Infomaniak puts two solar power plants into production with a total capacity of 420 kWp. Manufactured in Germany by Meyer Burger using renewable energy, the 1,085 panels installed provide for 55% of the electricity requirements of a data center with an output of approximately 700 kW – when sunlight conditions are at their best. This year, we will be rolling out a third 364-panel power plant with the aim of producing 50% of our total annual electricity consumption by 2030.

Towards a sovereign and more energy-self-sufficient cloud

We want to roll out a new solar power plant each year in order to self-produce 50% of the electricity needed to cover our annual consumption by 2030. It is important to diversify the renewable energy mix to make smarter use of hydropower. Solar energy can be used to lift water from rivers in order to store it and then turbine it again to produce electricity at night or when the weather is bad. Glacier water is valuable and should be used as a battery instead of being consumed just once.

Boris Siegenthaler, Infomaniak’s founder and Head of Strategy

In green, self-consumed solar production. In blue, the consumption of the D3 data center. In red, the energy taken from the grid. The yellow surface shows sunlight levels. Source: SA/EYES

When the sun is shining brightly and directly on the panels, the production plants temporarily cover 55% of Infomaniak’s electricity needs in 2023. Over the year, in real conditions, these two plants will produce 6 to 7% of the electricity used.

Number of high-efficiency panels

Installed power (kWp)

Energy produced per year (kWh)

Two power stations in operation




Another plant planned for 2024





The solar energy produced by Infomaniak is consumed instantaneously, without using the grid. In this way, Infomaniak is contributing to the objectives of the Energy Strategy 2050 of the Swiss Federal Office of Energy (SFOE), which aims in particular to develop renewable energies in Switzerland.[1]

Claude Cornaz, Director at SwissElectricity

Low-carbon solar panels made in Europe  

Meyer Burger solar panels
One of Infomaniak’s solar power plants.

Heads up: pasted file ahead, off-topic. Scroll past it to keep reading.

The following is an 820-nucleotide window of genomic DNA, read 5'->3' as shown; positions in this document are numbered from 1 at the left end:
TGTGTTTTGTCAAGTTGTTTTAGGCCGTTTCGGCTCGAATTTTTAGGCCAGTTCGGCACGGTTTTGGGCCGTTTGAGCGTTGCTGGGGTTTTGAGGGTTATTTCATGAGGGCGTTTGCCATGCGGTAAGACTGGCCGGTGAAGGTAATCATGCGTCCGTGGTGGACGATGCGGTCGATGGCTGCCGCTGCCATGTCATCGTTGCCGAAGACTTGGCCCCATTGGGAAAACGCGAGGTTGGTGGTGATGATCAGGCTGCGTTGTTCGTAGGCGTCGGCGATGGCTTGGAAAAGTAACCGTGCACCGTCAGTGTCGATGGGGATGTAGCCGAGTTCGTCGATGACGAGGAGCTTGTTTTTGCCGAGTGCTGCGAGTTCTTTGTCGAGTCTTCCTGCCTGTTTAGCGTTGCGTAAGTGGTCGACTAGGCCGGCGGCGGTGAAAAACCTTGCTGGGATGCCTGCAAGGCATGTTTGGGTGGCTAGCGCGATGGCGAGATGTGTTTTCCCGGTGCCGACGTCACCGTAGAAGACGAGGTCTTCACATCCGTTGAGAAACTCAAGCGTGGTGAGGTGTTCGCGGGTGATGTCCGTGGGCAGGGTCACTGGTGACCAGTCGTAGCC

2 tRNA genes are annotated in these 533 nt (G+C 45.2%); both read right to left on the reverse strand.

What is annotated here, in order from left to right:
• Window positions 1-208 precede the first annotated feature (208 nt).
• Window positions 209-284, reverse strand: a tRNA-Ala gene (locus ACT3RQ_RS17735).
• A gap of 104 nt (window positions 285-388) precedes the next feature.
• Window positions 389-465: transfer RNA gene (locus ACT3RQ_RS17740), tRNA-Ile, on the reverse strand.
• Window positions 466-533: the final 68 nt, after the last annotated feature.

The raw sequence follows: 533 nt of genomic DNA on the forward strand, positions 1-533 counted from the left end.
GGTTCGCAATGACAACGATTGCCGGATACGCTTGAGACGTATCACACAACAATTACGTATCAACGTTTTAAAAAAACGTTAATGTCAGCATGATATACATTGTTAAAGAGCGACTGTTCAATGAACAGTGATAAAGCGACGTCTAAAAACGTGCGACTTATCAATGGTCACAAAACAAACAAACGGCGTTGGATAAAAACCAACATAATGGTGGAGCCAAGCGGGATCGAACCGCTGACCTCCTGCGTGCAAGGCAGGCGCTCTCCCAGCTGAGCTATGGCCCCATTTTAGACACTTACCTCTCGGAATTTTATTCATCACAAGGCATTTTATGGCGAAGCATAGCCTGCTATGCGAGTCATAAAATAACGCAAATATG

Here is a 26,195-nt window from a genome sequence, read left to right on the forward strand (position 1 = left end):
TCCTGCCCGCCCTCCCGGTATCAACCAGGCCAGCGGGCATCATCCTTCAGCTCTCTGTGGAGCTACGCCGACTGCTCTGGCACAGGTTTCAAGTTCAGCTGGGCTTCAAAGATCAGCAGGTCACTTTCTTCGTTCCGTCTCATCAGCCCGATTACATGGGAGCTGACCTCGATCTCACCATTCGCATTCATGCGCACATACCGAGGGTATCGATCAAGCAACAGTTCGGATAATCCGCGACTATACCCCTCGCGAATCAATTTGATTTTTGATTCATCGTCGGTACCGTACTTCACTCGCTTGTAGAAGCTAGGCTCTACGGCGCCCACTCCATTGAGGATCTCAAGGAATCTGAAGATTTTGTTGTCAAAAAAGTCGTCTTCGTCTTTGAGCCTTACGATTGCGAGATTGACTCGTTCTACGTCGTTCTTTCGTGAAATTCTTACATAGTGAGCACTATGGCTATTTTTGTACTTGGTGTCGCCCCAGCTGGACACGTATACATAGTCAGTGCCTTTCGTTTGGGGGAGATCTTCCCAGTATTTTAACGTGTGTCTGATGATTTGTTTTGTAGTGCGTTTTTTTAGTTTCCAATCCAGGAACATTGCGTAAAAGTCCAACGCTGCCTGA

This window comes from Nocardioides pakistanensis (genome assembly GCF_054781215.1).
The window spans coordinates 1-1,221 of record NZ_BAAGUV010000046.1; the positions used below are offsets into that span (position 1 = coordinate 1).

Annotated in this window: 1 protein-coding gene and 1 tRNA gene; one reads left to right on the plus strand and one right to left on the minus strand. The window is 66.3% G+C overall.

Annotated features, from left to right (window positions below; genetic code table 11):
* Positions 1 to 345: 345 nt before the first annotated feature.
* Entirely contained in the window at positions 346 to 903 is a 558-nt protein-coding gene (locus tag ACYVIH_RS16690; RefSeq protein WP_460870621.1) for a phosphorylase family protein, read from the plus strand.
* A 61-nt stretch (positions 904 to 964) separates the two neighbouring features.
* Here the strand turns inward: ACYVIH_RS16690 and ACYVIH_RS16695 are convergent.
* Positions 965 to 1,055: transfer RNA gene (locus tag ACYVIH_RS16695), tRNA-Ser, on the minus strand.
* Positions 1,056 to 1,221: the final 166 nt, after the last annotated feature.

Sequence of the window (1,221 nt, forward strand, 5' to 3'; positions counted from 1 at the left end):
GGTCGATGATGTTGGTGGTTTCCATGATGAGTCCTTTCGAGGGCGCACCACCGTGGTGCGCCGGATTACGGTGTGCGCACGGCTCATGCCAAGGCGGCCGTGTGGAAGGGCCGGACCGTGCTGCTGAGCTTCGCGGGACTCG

Developed in Switzerland and manufactured in Germany by Meyer Burger, Infomaniak’s solar panels have a carbon impact of 478 kg CO2eq/kWp compared to 750 kg CO2eq for equivalent modules manufactured in Asia[2]. This 36.27% improvement in terms of the carbon footprint is mainly due to short transport distances, plants powered exclusively by renewable energy and a local supply chain[3].. The photovoltaic inverters for the plants are also manufactured in Germany by the SMA Group.

Generating solar energy at our latitudes with Asian solar modules now makes no sense in terms of output and their carbon impact. It should be borne in mind that their importation and manufacture require the extraction of mineral resources, hence the importance of favouring local manufacturers who minimise their impact.

Boris Siegenthaler

The Meyer Burger plant is located in southern Germany, is completely lead-free, uses fewer solvents, contributes to the economic development of the region and guarantees stable yields and a module performance of 92% after 25 years. In addition, the Hetero Junction Technology cells perfected by Meyer Burger allow more solar energy to be absorbed than conventional cells, so that more electricity can be produced in cloudy weather.

Creating sustainable digital technology for the planet

Since 2007, we have gradually been implementing measurable actions to reduce our CO2 emissions, electricity consumption and environmental impact:

  • 100% renewable energy purchased.
  • Incentive for soft mobility with an annual bonus.
  • CO2 emissions doubly offset (100% in Switzerland, 100% abroad).
  • Extension of the service life of servers up to 15 years.
  • Development of data centers cooled without air conditioning with an energy performance index (PUE) below 1.1 (European average: 1.8).
  • Development of a new type of data center that fully recycles the energy used in order to heat households.
  • Purchase of components manufactured as locally as possible.
  • Continuous improvement of the company’s environmental impact and energy performance with ISO 14001 and ISO 50001 standards.